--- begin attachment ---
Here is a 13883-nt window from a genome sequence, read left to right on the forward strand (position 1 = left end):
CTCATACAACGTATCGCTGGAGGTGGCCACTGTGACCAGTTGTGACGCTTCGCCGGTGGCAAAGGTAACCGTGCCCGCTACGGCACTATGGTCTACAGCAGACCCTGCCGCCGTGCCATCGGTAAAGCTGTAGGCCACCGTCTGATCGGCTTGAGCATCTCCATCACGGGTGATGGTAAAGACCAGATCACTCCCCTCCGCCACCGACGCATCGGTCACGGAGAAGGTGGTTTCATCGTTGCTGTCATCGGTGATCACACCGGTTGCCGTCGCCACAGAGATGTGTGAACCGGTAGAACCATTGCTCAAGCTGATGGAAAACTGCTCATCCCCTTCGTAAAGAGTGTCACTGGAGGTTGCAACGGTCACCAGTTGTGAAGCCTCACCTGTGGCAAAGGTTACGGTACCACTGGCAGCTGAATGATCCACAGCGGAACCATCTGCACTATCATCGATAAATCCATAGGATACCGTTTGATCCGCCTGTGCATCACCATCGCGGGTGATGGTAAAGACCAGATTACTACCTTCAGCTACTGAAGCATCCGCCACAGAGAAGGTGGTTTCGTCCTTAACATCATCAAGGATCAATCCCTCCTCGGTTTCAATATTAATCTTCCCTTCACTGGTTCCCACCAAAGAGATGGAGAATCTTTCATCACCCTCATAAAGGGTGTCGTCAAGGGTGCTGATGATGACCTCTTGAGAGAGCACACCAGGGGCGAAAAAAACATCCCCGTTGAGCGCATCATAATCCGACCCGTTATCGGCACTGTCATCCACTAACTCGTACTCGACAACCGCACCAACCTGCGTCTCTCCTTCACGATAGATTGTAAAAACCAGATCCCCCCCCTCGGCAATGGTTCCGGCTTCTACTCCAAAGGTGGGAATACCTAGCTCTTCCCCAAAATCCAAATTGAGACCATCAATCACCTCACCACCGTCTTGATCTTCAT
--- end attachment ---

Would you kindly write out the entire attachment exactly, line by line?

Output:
Here is a 13883-nt window from a genome sequence, read left to right on the forward strand (position 1 = left end):
CTCATACAACGTATCGCTGGAGGTGGCCACTGTGACCAGTTGTGACGCTTCGCCGGTGGCAAAGGTAACCGTGCCCGCTACGGCACTATGGTCTACAGCAGACCCTGCCGCCGTGCCATCGGTAAAGCTGTAGGCCACCGTCTGATCGGCTTGAGCATCTCCATCACGGGTGATGGTAAAGACCAGATCACTCCCCTCCGCCACCGACGCATCGGTCACGGAGAAGGTGGTTTCATCGTTGCTGTCATCGGTGATCACACCGGTTGCCGTCGCCACAGAGATGTGTGAACCGGTAGAACCATTGCTCAAGCTGATGGAAAACTGCTCATCCCCTTCGTAAAGAGTGTCACTGGAGGTTGCAACGGTCACCAGTTGTGAAGCCTCACCTGTGGCAAAGGTTACGGTACCACTGGCAGCTGAATGATCCACAGCGGAACCATCTGCACTATCATCGATAAATCCATAGGATACCGTTTGATCCGCCTGTGCATCACCATCGCGGGTGATGGTAAAGACCAGATTACTACCTTCAGCTACTGAAGCATCCGCCACAGAGAAGGTGGTTTCGTCCTTAACATCATCAAGGATCAATCCCTCCTCGGTTTCAATATTAATCTTCCCTTCACTGGTTCCCACCAAAGAGATGGAGAATCTTTCATCACCCTCATAAAGGGTGTCGTCAAGGGTGCTGATGATGACCTCTTGAGAGAGCACACCAGGGGCGAAAAAAACATCCCCGTTGAGCGCATCATAATCCGACCCGTTATCGGCACTGTCATCCACTAACTCGTACTCGACAACCGCACCAACCTGCGTCTCTCCTTCACGATAGATTGTAAAAACCAGATCCCCCCCCTCGGCAATGGTTCCGGCTTCTACTCCAAAGGTGGGAATACCTAGCTCTTCCCCAAAATCCAAATTGAGACCATCAATCACCTCACCACCGTCTTGATCTTCAT